×

China Box Office: ‘Line Walker’ Leads in Crowded Field

“Line Walker,” a big screen adaptation of a Hong Kong TV detective series, became the fifth Chinese language movie in six weeks to head the box office in China. Its modest score and the mediocre per screen averages suggest that nothing on offer currently boasts a ‘must see’ factor.

Produced by Shaw Brothers, TVB, Media Asia and Chinese partners, the film opened on Thursday (Aug 11), a day ahead of a chasing pack of other films opening on Friday. That meant it ate into the screens of previous winner “Time Raiders” and was able to bank $8.56 million ahead of the Friday to Sunday weekend. It went on to win all three subsequent days scoring $26.9 million over the weekend and $35.8 million after four days.

Second placed film was romance “Love O2O” starring Angelababy and Jing Boran (also in ‘Time Raiders”.) It managed 118.1 million in three days.

Hong Kong-made martial arts actioner “Call of Heros” with Lau Ching-wan, Eddie Peng and Louis Koo (also in “Line Walker”) claimed third place with $13.4 million. It opened with $5.08 but it weakened on Saturday and Sunday.

“Time Raiders” earned $13.2 million in its second weekend, taking fourth place on Friday and third on Saturday and Sunday. That is a big 80% drop from its opening weekend, but puts it on a tasty $127 million cumulative after 10 days (plus previews.)

Popular on Variety

The only visibly Hollywood film in the chart, “The Secret Life of Pets” earned $6.59 million in fifth place. That extends its total to $48.9 million after 13 days.

Hong Kong romantic comedy “I Love That Crazy Little Thing” was another new opener. It debuted in sixth place with $2.56 million.

“Born in China,” the Lu Chuan-directed wildlife film created under the ‘Disneynature’ label, earned $2.56 million in seventh place. It will release in North American theaters next year.

European animation, “Song of the Sea” took $1.24 million for eighth place. Another European animation “All Creatures Great And Small” (aka “Oops! Noah Is Gone”) took $1.12 million in ninth. Tenth spot went to “Skiptrace,” the Jackie Chan-starring chart topper of four weeks ago. It eeked out $439,000 for a 25 day cumulative of $133 million.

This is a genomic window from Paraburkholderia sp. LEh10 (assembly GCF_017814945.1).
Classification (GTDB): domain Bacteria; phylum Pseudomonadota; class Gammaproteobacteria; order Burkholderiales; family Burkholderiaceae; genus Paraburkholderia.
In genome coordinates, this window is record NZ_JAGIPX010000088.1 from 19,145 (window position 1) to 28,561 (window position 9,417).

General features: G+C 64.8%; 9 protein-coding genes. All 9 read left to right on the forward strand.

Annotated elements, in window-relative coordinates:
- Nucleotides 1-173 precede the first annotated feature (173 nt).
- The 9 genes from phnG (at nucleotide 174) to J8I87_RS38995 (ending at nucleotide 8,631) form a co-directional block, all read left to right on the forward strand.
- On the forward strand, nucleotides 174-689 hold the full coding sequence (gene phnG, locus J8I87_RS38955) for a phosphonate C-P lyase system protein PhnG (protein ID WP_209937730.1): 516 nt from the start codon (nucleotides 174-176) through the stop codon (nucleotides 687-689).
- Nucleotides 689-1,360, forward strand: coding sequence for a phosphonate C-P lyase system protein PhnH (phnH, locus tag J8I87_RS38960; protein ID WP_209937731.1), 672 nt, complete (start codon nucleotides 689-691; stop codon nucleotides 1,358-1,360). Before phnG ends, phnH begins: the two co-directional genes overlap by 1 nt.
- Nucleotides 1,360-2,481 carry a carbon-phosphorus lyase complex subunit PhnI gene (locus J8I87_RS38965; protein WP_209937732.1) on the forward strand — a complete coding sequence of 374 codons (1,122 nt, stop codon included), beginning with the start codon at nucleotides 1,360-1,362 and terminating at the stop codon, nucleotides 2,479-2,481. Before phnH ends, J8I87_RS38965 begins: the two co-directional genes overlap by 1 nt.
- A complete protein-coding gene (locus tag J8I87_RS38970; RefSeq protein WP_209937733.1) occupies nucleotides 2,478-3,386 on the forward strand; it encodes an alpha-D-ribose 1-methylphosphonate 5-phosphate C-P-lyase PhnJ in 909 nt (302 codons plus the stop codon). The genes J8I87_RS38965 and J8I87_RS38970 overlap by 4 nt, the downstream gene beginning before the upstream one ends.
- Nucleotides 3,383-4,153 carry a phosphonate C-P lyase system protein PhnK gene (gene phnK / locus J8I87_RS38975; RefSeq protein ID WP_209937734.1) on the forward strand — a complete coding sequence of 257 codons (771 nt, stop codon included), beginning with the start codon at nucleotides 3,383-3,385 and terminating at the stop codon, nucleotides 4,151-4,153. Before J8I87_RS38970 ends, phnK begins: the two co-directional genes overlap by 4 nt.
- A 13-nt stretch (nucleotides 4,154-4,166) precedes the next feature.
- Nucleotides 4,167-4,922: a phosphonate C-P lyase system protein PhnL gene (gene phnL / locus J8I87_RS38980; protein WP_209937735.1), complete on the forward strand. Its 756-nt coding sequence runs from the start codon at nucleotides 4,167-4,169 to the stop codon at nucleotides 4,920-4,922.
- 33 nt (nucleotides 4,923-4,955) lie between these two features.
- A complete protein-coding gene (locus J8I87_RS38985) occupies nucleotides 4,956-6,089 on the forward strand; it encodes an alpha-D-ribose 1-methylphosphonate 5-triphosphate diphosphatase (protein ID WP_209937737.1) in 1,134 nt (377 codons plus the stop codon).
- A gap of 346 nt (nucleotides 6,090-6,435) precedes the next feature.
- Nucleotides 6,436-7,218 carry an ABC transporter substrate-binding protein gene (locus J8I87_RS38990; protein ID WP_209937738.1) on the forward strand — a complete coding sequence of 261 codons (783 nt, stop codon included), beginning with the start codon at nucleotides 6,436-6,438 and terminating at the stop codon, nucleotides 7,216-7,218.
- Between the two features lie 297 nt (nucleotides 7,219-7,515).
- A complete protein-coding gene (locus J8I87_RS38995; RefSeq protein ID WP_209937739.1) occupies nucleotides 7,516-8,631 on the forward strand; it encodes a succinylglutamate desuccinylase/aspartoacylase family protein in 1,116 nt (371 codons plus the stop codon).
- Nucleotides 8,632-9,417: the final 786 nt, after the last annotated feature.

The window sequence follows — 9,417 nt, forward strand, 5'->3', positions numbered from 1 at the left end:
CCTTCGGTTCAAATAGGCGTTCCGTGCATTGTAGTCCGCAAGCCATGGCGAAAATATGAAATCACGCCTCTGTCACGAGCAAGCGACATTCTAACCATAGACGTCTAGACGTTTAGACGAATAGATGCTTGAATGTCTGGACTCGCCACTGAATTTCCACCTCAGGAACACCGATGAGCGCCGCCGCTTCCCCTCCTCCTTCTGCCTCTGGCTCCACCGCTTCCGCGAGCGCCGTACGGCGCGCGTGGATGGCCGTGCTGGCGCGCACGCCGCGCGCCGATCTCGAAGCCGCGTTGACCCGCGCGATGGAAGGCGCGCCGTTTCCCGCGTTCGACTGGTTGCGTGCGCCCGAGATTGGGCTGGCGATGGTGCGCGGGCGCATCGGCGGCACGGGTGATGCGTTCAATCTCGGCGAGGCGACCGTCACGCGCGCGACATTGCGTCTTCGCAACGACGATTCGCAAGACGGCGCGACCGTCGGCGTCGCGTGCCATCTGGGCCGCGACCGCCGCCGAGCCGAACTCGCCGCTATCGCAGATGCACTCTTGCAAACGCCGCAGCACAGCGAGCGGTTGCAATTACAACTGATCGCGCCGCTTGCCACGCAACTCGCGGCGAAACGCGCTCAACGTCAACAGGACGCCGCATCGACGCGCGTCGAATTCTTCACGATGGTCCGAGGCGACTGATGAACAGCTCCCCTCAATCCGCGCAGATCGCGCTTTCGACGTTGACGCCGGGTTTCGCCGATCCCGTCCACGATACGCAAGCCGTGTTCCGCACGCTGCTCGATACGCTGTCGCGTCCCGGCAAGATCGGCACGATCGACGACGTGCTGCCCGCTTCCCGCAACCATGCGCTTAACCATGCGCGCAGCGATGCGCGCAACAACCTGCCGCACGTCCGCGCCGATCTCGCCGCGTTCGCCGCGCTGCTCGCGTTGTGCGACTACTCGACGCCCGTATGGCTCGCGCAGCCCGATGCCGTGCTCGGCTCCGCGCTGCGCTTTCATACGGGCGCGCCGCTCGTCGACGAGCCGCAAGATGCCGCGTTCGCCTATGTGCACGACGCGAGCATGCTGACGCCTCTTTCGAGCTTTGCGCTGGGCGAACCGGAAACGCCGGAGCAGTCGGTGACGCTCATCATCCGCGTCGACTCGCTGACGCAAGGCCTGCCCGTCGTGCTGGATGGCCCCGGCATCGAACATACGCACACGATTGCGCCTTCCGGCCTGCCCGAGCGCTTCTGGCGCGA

More Film

  • Mika Ronkainen and Merja Aakko

    ‘All the Sins’ Producers to Broaden Spanish-Language Ties (EXCLUSIVE)

    GÖTEBORG, Sweden: “All the Sins”’ Finnish co-writers and creators Mika Ronkainen and Merja Aakko, winners of last year’s Nordisk Film & TV Fond Prize for outstanding Nordic screenplay, are developing for MRK Matila Röhr Productions an adoption drama set between Finland and Guatemala. Based on a true story, the six-part series “Act of Telling” (a [...]

  • A still from Vivos by Ai

    'Vivos': Film Review

    To the individual enduring it, sorrow seems a lonely, defenseless emotion, one from which others are too quick to look away. Shared and felt en masse, however, it can become something different: a galvanizing force, a wall, not diminished in pain but not diminished by it either. Ai Weiwei’s stirring new documentary “Vivos” runs on [...]

  • Jumbo

    'Jumbo': Film Review

    Tall, dark and handsome? The crush that Noémie Merlant’s character, Jeanne, explores in “Jumbo” is one out of three: a 25-foot-tall carnival ride who seduces the amusement park janitor as she spit-cleans his bulbs. During the night shift, Jumbo literally lights up Jeanne’s life, and while he’s not handsome in the traditional sense — especially [...]

  • Ironbark

    'Ironbark': Film Review

    Movie spies typically fall into one of two categories. There are the butterflies — flamboyant secret agents like James Bond or “Atomic Blonde” who behave as conspicuously as possible. And then there are the moth-like kind, who do their best to blend in. The character Benedict Cumberbatch plays in “Ironbark” belongs to the latter variety, [...]

  • Miss Juneteenth review

    'Miss Juneteenth': Film Review

    “Miss Juneteenth” richly captures the slow pace of ebbing small-town Texas life, even if you might wish there were a bit more narrative momentum to pick up the slack in writer-director Channing Godfrey Peoples’ first feature. She’s got a very relatable heroine in Nicole Beharie’s Turquoise, an erstwhile local beauty queen whose crown proved the [...]

  • Never Rarely Sometimes Always

    'Never Rarely Sometimes Always': Film Review

    The basic plot of “Never Rarely Sometimes Always” is easy enough to describe. A 17-year-old girl named Autumn (Sidney Flanigan) winds up pregnant in a small Pennsylvania town. Prevented from seeking an abortion by the state’s parental consent laws, she takes off for New York City with her cousin Skylar (Talia Ryder), where what they’d [...]

More From Our Brands

Access exclusive content